4 modules/docviewer/public/playmanual/wiki.css
@@ -16,8 +16,8 @@
.wikistyle table td:first-child{padding-left:0!important;}
.wikistyle table td:last-child{padding-right:0!important;}
.wikistyle pre{margin:1em 0 2em 0!important;font-size:90%!important;background-color:#f8f8ff!important;border-left:4px solid #e0e0e0!important;padding:.5em!important;line-height:1.5em!important;color:#444!important;overflow:auto!important;}
-.wikistyle pre code{font-weight: normal; color: #444; display:block;padding:0!important;padding-left:10px!important;font-size:100%!important;background-color:#f8f8ff!important;border:none!important;}
-.wikistyle code{font-weight: bold; font-size:90%!important;color:#444!important;padding:0 .2em!important;}
+.wikistyle code{font-family:Consolas,"Andale Mono",monospace;font-size:90%;color:#444;background-color:#f8f8ff;border:1px solid #e0e0e0;padding:0 0.2em!important;}
+.wikistyle pre code{display:block;padding:0!important;padding-left:10px!important;font-size:100%!important;border:none!important;}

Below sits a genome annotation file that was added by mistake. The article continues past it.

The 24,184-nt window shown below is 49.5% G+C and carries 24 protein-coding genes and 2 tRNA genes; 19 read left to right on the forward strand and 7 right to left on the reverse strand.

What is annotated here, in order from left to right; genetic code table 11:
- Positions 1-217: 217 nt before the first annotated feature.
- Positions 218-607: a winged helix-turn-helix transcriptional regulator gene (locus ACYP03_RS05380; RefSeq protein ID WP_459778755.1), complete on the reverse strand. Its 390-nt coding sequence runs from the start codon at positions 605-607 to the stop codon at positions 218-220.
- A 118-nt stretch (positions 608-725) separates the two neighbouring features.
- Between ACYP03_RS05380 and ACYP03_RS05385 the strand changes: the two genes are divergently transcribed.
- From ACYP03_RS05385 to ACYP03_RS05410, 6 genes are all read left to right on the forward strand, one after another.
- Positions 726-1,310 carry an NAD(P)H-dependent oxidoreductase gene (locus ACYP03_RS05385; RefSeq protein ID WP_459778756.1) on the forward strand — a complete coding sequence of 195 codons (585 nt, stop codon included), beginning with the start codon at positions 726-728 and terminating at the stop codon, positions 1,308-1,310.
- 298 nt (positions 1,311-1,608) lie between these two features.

.wikistyle pre.console{margin:1em 0!important;font-size:90%!important;background-color:black!important;padding:.5em!important;line-height:1.5em!important;color:white!important;}
.wikistyle pre.console code{padding:0!important;font-size:100%!important;background-color:black!important;border:none!important;color:white!important;}
.wikistyle pre.console span{color:#888!important;}
View
2  play
@@ -53,6 +53,8 @@ try:
print r"~ | __/|_|\____|\__ (_)"
print r"~ |_| |__/ "
print r"~"
+ else:
+ sys.argv.remove("--silent")
play_version_file = os.path.join(play_env["basedir"], 'framework', 'src', 'play', 'version')
if not os.path.exists(play_version_file):